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Breaking News
The Practice have managed to secure funding from the PCT to start a renovation project in the Practice. The funding will be used to enhance the reception area for our patients and to make best use of the reception back office for our staff. Upstairs we aim to add an additional 2 consulting rooms by reconfiguring existing space. This will allow us to provide additional services in the Practice for the benefit of our patients e.g. physiotherapy sessions, ultrasound scanning etc. We will be putting a copy of the proposed plans on our website shortly and in our reception area for our patients to view.
(The renovation is almost complete now at the end of August)
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The following suggestion was received from “Mabel and Roy” on 24th October
We wish to make a suggestion – you go back to the old system of allowing patients to book appointments in advance and those that don’t turn up fine them at least £25 unless they have a genuine excuse such as “in hospital” or “death”.

When people telephone at 8.10 am and are told there are no appointments with anyone – it doesn’t seem right. I know you will be seen if it is an emergency and I am not exactly complaining and this is just a suggestion.

Patients with a long standing health problem would like to see the same doctor each time so they can get to know the doctor.

Practice Manager on November 6, 2012 at 11:40 am replied:
I totally agree that it is as frustrating for patients as it is for the staff here at the Practice when patients do not turn up for their appointments. I don’t know whether imposing a fine would work as we would have no jurisdiction to ensure the fine is paid and also appointments are missed for a variety of reasons not only pure forgetfulness. Implementation of text messaging should be helpful as a confirmation is sent as soon as an appointment is made then a reminder sent a few hours before the appointment and it will be interesting to audit the DNA’s (did not attend)patients in a few months. We do ring and write to patients who miss appointments and when any patient makes an appointment our system automatically flags up an alert if that particular patient DNA’d a previous appointment or indeed several appointments – at this point our receptionist would remind them of this fact! The practice is keen to receive feedback and ideas from patients, so thank you for your thoughts and suggestions on this subject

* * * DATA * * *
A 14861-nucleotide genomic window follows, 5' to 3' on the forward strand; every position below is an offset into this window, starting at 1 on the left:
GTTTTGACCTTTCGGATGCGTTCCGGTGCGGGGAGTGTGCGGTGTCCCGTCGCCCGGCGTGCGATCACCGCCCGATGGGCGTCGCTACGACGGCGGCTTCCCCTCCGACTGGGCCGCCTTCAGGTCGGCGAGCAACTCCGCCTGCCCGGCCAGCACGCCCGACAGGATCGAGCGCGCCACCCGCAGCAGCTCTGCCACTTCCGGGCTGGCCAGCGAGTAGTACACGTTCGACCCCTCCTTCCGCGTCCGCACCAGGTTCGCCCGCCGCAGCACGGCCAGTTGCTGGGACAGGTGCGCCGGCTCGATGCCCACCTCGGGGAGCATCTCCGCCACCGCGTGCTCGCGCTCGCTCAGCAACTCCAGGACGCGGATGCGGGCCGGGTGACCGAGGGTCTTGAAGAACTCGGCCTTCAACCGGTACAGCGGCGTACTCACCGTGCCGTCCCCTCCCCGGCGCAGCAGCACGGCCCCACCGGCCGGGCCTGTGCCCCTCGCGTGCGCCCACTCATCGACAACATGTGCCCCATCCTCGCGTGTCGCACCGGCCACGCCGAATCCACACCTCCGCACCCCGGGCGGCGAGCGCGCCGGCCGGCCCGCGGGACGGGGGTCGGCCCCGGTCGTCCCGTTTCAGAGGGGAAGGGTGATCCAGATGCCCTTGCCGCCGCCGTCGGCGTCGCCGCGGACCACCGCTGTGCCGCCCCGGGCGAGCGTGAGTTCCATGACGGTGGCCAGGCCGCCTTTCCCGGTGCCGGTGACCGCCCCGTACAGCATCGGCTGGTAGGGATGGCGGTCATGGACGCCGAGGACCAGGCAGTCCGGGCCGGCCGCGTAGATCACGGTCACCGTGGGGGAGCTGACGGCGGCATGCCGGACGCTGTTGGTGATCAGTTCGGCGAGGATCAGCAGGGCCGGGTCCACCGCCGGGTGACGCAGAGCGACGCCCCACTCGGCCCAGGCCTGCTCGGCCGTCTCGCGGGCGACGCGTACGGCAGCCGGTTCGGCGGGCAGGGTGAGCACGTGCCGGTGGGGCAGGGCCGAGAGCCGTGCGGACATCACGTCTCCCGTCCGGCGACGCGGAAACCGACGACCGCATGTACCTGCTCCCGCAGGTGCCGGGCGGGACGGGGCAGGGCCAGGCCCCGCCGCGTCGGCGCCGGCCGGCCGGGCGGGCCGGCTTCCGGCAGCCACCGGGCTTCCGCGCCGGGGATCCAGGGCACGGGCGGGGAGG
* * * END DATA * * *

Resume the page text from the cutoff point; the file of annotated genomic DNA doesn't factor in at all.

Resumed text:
If anyone else who believes that the system does not allow appointments to be booked in advance, could please get in touch with the PPG we would like to look into this problem further because the system is supposed to allow appointments to be able to be booked in advance.
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Flu Clinics
As a direct result of input from the Patient Participation Group the Practice Manager arranged extra flu clinics last week on three afternoons (which were soon booked up by those who cancelled last week and rang to rebook), and the same for next week running flu clinics on Mon, Tues, Weds and Friday afternoons. There are also now small flu clinics (one nurse) on Sat 20th and Sat 27th October. As patients have been in the practice this week they have been being immunised opportunistically and nobody has been turned away when requesting a flu jab.
(Item posted: Friday 12th October 2012)

Speedy Survey
The next Speedy Survey is now well under way and finishes on 23rd November. Last year over 1000 patients completed the quick tick questionnaire and over 500 left detailed comments. As a direct result of this input the new Practice manger was able to put the case for appointing an extra doctor (starting soon), reinstating the childrens’ play area, improving the ability for patients knowing when they are being called by fitting a large information/display screen, bringing the Patient Information Booklet up to date, introducing system changes to reduce waiting time in surgery and improve continuity of Care with the same GP, gather patients mobile phone numbers in preparation for the introduction of a Text Messaging service to try to reduce the number of DNAs (Patients who Do Not Attend) and/or to be able to re-allocate rather than waste appointments no longer needed. For detailed Survey Results click HERE.